The basic task of "messaging" to me is talking to people.If you listen to the people you talk to, each one is likely to be receptive to a slightly different "message". That is, communication is a two-way street. We're also not just providing a community information service, or signing up passive supporters and donors like the traditional environment NGOs have done.
We are trying to provide an option to people: an empowering option to take action on their concerns. It's here that I depart from some of Clive Hamilton's comments, by the way. He says
...in the case of climate change the public has adopted a range of strategies to avoid the truth.Now, it depends exactly who Clive means by "the public" but assuming it means Jo or Joe Average, I think he's wrong. His earlier argument about the professionalisation of politics actually provides the truth: most people ignore official "politics" because they realise on some level that it's bogus - and besides, there's no space in it for them.
They don’t want real action on climate change; they only want symbolic actions that require nothing of them.
Sometimes coaxing the public to your point of view reaches an immovable barrier. Sometimes people must be jolted out of their complacency by militancy, even if that means a period of rancour, turmoil and danger.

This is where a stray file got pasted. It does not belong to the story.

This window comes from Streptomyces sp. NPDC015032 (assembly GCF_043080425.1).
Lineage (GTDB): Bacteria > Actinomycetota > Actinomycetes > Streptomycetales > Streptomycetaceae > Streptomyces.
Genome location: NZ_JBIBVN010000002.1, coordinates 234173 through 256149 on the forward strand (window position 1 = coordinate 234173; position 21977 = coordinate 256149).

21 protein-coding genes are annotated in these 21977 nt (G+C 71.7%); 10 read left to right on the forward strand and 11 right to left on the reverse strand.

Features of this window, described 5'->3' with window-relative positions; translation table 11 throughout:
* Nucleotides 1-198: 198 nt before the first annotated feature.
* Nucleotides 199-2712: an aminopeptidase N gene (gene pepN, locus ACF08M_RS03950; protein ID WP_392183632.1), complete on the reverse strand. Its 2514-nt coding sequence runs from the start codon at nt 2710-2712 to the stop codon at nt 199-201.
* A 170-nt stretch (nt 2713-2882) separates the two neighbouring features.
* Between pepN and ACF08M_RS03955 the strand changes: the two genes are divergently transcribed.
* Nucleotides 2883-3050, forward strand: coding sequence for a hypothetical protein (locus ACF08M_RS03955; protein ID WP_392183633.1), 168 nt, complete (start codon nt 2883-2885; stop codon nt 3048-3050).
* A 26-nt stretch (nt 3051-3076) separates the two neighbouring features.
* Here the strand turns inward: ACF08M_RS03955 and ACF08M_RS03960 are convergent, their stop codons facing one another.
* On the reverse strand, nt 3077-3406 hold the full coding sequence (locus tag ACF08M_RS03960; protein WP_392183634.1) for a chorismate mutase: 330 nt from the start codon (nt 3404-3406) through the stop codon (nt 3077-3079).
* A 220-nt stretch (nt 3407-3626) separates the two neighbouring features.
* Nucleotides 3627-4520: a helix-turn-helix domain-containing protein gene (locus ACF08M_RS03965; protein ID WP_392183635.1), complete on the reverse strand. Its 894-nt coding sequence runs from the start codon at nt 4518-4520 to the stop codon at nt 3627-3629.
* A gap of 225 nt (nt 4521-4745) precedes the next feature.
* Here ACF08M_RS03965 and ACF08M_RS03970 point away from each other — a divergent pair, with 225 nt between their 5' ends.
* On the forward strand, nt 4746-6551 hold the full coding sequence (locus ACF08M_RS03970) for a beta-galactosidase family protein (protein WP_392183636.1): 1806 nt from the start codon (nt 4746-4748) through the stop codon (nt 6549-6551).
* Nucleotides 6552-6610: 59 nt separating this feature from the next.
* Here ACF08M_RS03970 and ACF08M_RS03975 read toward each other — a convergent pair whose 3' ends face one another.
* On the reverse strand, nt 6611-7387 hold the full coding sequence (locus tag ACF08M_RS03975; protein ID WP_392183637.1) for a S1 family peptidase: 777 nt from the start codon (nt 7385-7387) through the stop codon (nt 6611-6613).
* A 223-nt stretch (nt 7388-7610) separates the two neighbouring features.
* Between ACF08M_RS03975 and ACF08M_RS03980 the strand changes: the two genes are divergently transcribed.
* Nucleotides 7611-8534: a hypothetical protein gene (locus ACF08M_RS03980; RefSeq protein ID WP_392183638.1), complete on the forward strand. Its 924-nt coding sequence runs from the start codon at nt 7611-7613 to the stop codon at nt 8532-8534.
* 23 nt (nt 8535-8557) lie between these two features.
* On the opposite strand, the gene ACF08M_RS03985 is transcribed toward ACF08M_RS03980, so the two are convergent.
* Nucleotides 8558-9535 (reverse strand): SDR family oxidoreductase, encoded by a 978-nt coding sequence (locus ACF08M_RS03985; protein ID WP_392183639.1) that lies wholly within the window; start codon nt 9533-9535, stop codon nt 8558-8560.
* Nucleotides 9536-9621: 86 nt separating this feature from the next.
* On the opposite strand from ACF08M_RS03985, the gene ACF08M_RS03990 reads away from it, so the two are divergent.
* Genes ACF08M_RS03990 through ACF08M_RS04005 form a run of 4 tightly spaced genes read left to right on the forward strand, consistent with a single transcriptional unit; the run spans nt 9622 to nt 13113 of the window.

Jolting people out of their complacency is certainly worthwhile in some cases, but the majority of Australian people favour action on climate change, even with all the publicity for flat-earth climate change deniers in the media. Just check these poll results. If there's to be rancour, it shouldn't be directed at the people we're trying to mobilise, if that's what Clive means.
Perhaps he means politicians and "the elite" when he says "the public". I don't know. On one level I have no problem with jolting them, but if we don't organise and mobilise the broader public (civil society, the working classes, call it what you will) then any "jolting" of the elite hinges on their ability and willingness to listen to us. In this sense it's no more than a different variety of lobbying - with attention grabbing media stunts and civil disobedience instead of polite letters and petitions.
So back to our "messaging". The point of "messaging" is to involve people. People power is our currency. We don't aim to mobilise the public (or voters, as politicians would have it) as yet another way of demonstrating to the elites that they must listen to us. That is one possible interpretation of the "messaging" terminology in the context of professionalised insider-politics.
Climate change is more serious than that. We need to mobilise and empower the masses to demonstrate to the elites that we will stop their fossil fuel burning juggernaut and build a zero carbon world whether they like it or not. They can join us, or go to an international climate justice tribunal. That is the message we need to send.
And for a member of the public that we speak to, someone who is concerned about climate change, that indication of our seriousness is probably a better message than almost any other.